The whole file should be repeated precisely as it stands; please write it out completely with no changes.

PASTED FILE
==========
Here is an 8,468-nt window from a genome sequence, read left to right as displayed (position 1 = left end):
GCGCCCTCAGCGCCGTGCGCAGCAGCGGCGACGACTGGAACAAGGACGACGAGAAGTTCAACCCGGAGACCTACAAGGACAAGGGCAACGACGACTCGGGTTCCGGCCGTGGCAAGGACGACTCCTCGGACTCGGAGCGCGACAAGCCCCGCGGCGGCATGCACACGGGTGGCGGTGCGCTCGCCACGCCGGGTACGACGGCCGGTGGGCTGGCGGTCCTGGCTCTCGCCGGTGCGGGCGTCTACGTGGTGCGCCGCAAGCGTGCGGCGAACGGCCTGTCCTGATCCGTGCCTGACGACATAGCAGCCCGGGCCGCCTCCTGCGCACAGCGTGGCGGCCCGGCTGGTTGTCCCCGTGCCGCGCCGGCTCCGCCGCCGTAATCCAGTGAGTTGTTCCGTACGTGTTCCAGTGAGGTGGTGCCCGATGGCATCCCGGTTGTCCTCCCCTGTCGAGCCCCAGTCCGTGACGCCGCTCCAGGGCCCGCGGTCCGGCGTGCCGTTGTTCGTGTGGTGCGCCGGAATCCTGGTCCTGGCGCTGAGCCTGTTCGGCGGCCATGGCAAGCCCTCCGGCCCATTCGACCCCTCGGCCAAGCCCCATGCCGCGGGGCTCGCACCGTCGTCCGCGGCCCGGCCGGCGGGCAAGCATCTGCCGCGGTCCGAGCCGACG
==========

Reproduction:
Here is an 8,468-nt window from a genome sequence, read left to right as displayed (position 1 = left end):
GCGCCCTCAGCGCCGTGCGCAGCAGCGGCGACGACTGGAACAAGGACGACGAGAAGTTCAACCCGGAGACCTACAAGGACAAGGGCAACGACGACTCGGGTTCCGGCCGTGGCAAGGACGACTCCTCGGACTCGGAGCGCGACAAGCCCCGCGGCGGCATGCACACGGGTGGCGGTGCGCTCGCCACGCCGGGTACGACGGCCGGTGGGCTGGCGGTCCTGGCTCTCGCCGGTGCGGGCGTCTACGTGGTGCGCCGCAAGCGTGCGGCGAACGGCCTGTCCTGATCCGTGCCTGACGACATAGCAGCCCGGGCCGCCTCCTGCGCACAGCGTGGCGGCCCGGCTGGTTGTCCCCGTGCCGCGCCGGCTCCGCCGCCGTAATCCAGTGAGTTGTTCCGTACGTGTTCCAGTGAGGTGGTGCCCGATGGCATCCCGGTTGTCCTCCCCTGTCGAGCCCCAGTCCGTGACGCCGCTCCAGGGCCCGCGGTCCGGCGTGCCGTTGTTCGTGTGGTGCGCCGGAATCCTGGTCCTGGCGCTGAGCCTGTTCGGCGGCCATGGCAAGCCCTCCGGCCCATTCGACCCCTCGGCCAAGCCCCATGCCGCGGGGCTCGCACCGTCGTCCGCGGCCCGGCCGGCGGGCAAGCATCTGCCGCGGTCCGAGCCGACG